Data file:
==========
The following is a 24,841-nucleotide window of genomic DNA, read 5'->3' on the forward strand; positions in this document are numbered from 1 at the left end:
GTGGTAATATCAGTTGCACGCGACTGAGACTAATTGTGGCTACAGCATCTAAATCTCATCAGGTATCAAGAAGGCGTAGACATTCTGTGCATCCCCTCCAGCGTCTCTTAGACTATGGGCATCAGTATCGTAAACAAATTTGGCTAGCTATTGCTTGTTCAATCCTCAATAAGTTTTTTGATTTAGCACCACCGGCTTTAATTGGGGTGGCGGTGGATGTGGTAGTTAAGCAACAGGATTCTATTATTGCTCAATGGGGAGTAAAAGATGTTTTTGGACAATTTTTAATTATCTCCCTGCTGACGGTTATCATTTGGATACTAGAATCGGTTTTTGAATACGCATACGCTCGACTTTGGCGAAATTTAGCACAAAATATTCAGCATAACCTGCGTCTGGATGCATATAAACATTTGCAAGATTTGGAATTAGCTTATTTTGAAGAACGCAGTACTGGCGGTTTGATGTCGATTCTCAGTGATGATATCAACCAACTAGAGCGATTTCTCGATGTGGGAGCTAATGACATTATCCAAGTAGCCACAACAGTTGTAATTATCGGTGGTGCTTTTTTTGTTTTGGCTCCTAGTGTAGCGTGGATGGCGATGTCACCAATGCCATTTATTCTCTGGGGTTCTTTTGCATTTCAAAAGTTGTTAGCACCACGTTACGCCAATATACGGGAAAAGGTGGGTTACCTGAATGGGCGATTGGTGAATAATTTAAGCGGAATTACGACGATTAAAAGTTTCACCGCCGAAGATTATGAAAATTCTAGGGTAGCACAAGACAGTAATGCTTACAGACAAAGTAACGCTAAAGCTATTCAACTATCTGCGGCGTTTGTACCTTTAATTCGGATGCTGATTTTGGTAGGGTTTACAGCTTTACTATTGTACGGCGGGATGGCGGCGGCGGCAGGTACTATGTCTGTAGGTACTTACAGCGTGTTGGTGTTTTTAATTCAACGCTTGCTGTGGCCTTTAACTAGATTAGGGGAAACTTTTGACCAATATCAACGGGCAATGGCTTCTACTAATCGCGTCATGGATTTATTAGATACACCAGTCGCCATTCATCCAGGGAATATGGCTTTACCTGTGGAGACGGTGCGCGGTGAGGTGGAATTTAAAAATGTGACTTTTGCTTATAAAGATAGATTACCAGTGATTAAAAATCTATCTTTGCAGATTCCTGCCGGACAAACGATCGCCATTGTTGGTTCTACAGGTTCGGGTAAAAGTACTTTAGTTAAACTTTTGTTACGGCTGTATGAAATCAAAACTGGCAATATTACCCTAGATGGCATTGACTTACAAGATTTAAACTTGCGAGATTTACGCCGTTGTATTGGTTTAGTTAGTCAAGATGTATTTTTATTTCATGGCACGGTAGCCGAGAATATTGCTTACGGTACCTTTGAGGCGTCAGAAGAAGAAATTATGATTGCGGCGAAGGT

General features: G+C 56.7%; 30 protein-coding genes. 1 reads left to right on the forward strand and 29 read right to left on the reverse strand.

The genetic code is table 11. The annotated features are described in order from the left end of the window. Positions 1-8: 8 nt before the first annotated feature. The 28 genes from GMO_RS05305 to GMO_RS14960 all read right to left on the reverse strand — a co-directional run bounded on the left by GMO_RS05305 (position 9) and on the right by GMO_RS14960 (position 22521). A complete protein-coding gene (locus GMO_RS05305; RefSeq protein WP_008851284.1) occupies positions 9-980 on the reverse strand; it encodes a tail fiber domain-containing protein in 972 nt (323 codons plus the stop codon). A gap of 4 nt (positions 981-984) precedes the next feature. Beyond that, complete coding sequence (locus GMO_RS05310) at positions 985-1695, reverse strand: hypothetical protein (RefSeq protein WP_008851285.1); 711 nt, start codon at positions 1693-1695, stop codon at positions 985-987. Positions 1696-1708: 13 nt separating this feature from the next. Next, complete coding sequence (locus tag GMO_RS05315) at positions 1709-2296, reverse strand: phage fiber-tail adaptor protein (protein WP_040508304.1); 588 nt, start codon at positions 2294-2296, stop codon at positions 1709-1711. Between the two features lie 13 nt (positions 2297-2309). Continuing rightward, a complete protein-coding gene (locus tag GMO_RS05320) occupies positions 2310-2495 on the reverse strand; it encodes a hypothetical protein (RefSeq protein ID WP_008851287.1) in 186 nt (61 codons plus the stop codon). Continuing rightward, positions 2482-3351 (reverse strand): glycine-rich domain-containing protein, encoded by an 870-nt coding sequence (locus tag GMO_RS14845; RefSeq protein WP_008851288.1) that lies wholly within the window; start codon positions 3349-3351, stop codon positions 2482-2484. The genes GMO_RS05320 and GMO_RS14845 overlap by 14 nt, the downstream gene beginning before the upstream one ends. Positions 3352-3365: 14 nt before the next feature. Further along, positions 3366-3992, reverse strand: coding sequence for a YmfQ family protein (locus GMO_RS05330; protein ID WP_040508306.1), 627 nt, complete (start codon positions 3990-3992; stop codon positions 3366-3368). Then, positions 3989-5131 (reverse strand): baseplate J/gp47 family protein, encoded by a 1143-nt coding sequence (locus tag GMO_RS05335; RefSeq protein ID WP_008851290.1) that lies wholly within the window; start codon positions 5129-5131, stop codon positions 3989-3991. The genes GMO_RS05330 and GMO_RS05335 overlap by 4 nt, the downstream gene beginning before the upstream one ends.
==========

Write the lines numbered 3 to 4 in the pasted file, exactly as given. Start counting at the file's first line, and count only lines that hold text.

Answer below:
General features: G+C 56.7%; 30 protein-coding genes. 1 reads left to right on the forward strand and 29 read right to left on the reverse strand.

The genetic code is table 11. The annotated features are described in order from the left end of the window. Positions 1-8: 8 nt before the first annotated feature. The 28 genes from GMO_RS05305 to GMO_RS14960 all read right to left on the reverse strand — a co-directional run bounded on the left by GMO_RS05305 (position 9) and on the right by GMO_RS14960 (position 22521). A complete protein-coding gene (locus GMO_RS05305; RefSeq protein WP_008851284.1) occupies positions 9-980 on the reverse strand; it encodes a tail fiber domain-containing protein in 972 nt (323 codons plus the stop codon). A gap of 4 nt (positions 981-984) precedes the next feature. Beyond that, complete coding sequence (locus GMO_RS05310) at positions 985-1695, reverse strand: hypothetical protein (RefSeq protein WP_008851285.1); 711 nt, start codon at positions 1693-1695, stop codon at positions 985-987. Positions 1696-1708: 13 nt separating this feature from the next. Next, complete coding sequence (locus tag GMO_RS05315) at positions 1709-2296, reverse strand: phage fiber-tail adaptor protein (protein WP_040508304.1); 588 nt, start codon at positions 2294-2296, stop codon at positions 1709-1711. Between the two features lie 13 nt (positions 2297-2309). Continuing rightward, a complete protein-coding gene (locus tag GMO_RS05320) occupies positions 2310-2495 on the reverse strand; it encodes a hypothetical protein (RefSeq protein ID WP_008851287.1) in 186 nt (61 codons plus the stop codon). Continuing rightward, positions 2482-3351 (reverse strand): glycine-rich domain-containing protein, encoded by an 870-nt coding sequence (locus tag GMO_RS14845; RefSeq protein WP_008851288.1) that lies wholly within the window; start codon positions 3349-3351, stop codon positions 2482-2484. The genes GMO_RS05320 and GMO_RS14845 overlap by 14 nt, the downstream gene beginning before the upstream one ends. Positions 3352-3365: 14 nt before the next feature. Further along, positions 3366-3992, reverse strand: coding sequence for a YmfQ family protein (locus GMO_RS05330; protein ID WP_040508306.1), 627 nt, complete (start codon positions 3990-3992; stop codon positions 3366-3368). Then, positions 3989-5131 (reverse strand): baseplate J/gp47 family protein, encoded by a 1143-nt coding sequence (locus tag GMO_RS05335; RefSeq protein ID WP_008851290.1) that lies wholly within the window; start codon positions 5129-5131, stop codon positions 3989-3991. The genes GMO_RS05330 and GMO_RS05335 overlap by 4 nt, the downstream gene beginning before the upstream one ends.